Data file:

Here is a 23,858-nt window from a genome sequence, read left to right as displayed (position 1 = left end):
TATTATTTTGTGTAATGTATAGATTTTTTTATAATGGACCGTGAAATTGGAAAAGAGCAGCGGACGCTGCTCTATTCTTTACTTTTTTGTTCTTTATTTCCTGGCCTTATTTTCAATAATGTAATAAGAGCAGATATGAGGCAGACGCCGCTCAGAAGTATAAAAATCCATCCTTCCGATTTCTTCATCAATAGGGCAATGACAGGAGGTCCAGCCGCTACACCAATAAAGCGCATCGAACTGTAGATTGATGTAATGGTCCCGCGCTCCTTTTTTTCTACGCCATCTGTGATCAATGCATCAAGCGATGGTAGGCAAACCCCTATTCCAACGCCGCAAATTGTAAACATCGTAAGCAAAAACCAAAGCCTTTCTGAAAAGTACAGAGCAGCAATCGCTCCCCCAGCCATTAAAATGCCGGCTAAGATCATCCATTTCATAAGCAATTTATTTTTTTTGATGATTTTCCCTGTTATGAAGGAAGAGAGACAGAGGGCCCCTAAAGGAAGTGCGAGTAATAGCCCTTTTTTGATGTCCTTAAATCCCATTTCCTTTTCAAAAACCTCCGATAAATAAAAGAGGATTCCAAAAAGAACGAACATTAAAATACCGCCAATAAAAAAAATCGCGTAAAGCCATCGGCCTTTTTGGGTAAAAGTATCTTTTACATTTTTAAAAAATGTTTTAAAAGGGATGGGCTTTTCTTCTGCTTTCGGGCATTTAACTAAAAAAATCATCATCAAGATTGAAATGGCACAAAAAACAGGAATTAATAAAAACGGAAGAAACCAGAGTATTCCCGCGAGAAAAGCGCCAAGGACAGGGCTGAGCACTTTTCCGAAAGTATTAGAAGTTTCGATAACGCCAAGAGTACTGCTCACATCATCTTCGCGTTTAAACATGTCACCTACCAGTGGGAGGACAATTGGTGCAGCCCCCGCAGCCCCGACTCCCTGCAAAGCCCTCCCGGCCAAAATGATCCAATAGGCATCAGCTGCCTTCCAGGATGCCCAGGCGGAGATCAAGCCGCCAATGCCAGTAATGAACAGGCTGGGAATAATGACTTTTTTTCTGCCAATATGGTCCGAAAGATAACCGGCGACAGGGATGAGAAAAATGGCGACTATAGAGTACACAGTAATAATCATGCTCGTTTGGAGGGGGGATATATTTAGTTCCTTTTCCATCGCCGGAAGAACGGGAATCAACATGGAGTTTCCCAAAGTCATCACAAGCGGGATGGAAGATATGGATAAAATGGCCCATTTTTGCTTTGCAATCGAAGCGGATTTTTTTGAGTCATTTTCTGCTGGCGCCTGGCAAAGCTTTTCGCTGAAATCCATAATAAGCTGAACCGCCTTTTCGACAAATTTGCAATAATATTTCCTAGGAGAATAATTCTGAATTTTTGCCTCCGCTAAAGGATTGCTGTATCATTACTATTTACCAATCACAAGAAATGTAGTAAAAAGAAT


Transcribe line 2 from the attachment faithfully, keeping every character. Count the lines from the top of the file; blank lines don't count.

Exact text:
TATTATTTTGTGTAATGTATAGATTTTTTTATAATGGACCGTGAAATTGGAAAAGAGCAGCGGACGCTGCTCTATTCTTTACTTTTTTGTTCTTTATTTCCTGGCCTTATTTTCAATAATGTAATAAGAGCAGATATGAGGCAGACGCCGCTCAGAAGTATAAAAATCCATCCTTCCGATTTCTTCATCAATAGGGCAATGACAGGAGGTCCAGCCGCTACACCAATAAAGCGCATCGAACTGTAGATTGATGTAATGGTCCCGCGCTCCTTTTTTTCTACGCCATCTGTGATCAATGCATCAAGCGATGGTAGGCAAACCCCTATTCCAACGCCGCAAATTGTAAACATCGTAAGCAAAAACCAAAGCCTTTCTGAAAAGTACAGAGCAGCAATCGCTCCCCCAGCCATTAAAATGCCGGCTAAGATCATCCATTTCATAAGCAATTTATTTTTTTTGATGATTTTCCCTGTTATGAAGGAAGAGAGACAGAGGGCCCCTAAAGGAAGTGCGAGTAATAGCCCTTTTTTGATGTCCTTAAATCCCATTTCCTTTTCAAAAACCTCCGATAAATAAAAGAGGATTCCAAAAAGAACGAACATTAAAATACCGCCAATAAAAAAAATCGCGTAAAGCCATCGGCCTTTTTGGGTAAAAGTATCTTTTACATTTTTAAAAAATGTTTTAAAAGGGATGGGCTTTTCTTCTGCTTTCGGGCATTTAACTAAAAAAATCATCATCAAGATTGAAATGGCACAAAAAACAGGAATTAATAAAAACGGAAGAAACCAGAGTATTCCCGCGAGAAAAGCGCCAAGGACAGGGCTGAGCACTTTTCCGAAAGTATTAGAAGTTTCGATAACGCCAAGAGTACTGCTCACATCATCTTCGCGTTTAAACATGTCACCTACCAGTGGGAGGACAATTGGTGCAGCCCCCGCAGCCCCGACTCCCTGCAAAGCCCTCCCGGCCAAAATGATCCAATAGGCATCAGCTGCCTTCCAGGATGCCCAGGCGGAGATCAAGCCGCCAATGCCAGTAATGAACAGGCTGGGAATAATGACTTTTTTTCTGCCAATATGGTCCGAAAGATAACCGGCGACAGGGATGAGAAAAATGGCGACTATAGAGTACACAGTAATAATCATGCTCGTTTGGAGGGGGGATATATTTAGTTCCTTTTCCATCGCCGGAAGAACGGGAATCAACATGGAGTTTCCCAAAGTCATCACAAGCGGGATGGAAGATATGGATAAAATGGCCCATTTTTGCTTTGCAATCGAAGCGGATTTTTTTGAGTCATTTTCTGCTGGCGCCTGGCAAAGCTTTTCGCTGAAATCCATAATAAGCTGAACCGCCTTTTCGACAAATTTGCAATAATATTTCCTAGGAGAATAATTCTGAATTTTTGCCTCCGCTAAAGGATTGCTGTATCATTACTATTTACCAATCACAAGAAATGTAGTAAAAAGAAT